Salt tolerance evolved differently across plant species

Halophytes, or salt-tolerant plants, are found in a number of environments: seashores, mangrove swamps, salt marshes, and saline semi-deserts. As the amount of salt in agricultural soils increases, it’s important to understand how different plants cope with salt, a mechanism known as salt tolerance.

Some plants are much more tolerant of salt than others. Many of the crops we use in agriculture, such as wheat, rice, and corn, have a very low salt tolerance, although their wild relatives (non-domesticated species that are closely-related to food crops) are oftentimes much more tolerant. So, why haven’t food crops evolved to adopt this tolerance?

It is hypothesized that that salt tolerance is an “evolutionary labile” trait, which means that it is less correlated with other traits and therefore doesn’t face the same evolutionary “pressures” that would require it to be expressed in each generation. These traits often vary widely in how they are expressed between individuals and between related groups of organisms. Another way to think of labile traits is that they are not “locked in” within evolutionary lineages. Some examples of evolutionary labile traits are reproductive timing and migration timing. This is in contrast to non-labile traits, which are much more ‘constrained’ by evolution and are less likely to change, for example, leaf size and color.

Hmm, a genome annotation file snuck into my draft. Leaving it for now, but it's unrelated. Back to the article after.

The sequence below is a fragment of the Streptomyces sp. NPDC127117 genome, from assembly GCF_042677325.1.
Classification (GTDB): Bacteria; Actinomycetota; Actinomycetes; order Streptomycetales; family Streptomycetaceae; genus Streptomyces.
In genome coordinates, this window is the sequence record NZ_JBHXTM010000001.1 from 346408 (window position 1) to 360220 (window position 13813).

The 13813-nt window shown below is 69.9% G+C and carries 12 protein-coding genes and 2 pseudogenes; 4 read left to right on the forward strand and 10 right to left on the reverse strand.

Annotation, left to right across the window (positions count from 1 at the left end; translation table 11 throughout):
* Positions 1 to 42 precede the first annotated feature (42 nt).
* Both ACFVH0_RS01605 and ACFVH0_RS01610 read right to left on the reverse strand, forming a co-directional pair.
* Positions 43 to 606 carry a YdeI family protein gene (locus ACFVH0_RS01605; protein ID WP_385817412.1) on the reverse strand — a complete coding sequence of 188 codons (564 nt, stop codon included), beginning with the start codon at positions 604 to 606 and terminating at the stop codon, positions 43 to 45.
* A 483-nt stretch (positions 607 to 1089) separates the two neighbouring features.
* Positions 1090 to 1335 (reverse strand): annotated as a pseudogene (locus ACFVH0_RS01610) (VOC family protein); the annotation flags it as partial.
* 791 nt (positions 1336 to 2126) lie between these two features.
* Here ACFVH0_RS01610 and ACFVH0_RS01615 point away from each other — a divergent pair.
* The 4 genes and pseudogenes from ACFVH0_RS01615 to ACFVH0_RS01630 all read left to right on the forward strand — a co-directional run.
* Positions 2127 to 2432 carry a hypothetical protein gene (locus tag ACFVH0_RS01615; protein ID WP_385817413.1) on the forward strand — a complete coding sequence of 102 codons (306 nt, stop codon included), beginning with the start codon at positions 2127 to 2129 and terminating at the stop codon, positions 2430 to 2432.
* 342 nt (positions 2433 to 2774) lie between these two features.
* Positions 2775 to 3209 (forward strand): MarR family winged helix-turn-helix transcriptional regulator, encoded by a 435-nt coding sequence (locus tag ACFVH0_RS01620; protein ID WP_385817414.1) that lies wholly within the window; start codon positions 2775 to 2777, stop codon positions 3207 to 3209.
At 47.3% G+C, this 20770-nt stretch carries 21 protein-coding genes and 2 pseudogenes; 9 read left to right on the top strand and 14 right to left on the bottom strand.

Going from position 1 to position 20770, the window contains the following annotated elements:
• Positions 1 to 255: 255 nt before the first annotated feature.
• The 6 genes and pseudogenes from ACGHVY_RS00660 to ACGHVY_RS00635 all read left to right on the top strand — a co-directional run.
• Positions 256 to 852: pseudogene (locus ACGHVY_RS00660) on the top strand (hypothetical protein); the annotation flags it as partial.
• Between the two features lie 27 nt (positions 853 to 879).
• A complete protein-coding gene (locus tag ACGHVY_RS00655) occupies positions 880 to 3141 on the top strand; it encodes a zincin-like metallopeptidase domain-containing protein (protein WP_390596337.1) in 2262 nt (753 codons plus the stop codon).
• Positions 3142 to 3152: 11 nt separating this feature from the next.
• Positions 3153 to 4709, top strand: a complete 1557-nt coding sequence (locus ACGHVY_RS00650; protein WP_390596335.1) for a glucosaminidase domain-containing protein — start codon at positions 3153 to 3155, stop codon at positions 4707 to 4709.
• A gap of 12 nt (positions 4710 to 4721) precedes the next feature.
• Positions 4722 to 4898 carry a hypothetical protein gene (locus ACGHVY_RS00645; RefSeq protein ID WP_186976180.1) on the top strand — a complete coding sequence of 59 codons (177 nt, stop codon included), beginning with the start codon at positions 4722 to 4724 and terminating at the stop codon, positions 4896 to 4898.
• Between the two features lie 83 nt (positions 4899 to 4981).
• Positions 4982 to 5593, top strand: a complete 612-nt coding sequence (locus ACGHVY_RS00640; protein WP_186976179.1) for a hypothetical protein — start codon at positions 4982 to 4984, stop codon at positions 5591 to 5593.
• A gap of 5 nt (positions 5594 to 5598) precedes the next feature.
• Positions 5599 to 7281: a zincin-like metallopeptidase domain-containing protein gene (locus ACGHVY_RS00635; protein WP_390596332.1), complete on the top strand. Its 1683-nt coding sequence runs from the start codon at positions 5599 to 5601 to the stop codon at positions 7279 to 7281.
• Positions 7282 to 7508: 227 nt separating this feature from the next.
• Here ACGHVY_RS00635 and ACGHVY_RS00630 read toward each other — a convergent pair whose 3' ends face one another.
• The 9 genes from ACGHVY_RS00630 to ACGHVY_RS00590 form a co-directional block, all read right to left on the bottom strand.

Preserving wild relatives of food crops allows us to study and understand how salt tolerance has evolved in different species. As sites of both public engagement and plant conservation, botanical gardens are working to educate the public on the value of conserving a variety of different plant species. You can learn more by reading this open-access chapter on Public Education and Outreach Opportunities for Crop Wild Relatives in North America, co-authored by UBC Botanical Garden’s Dr. Tara Moreau.

Adapted from the UBC Botanical Garden “Botany Photo of the Day

Image: Daniel Mosquin / Copyright © - All rights reserved
Image: Daniel Mosquin / Copyright © - All rights reserved
Last Updated February 17, 2020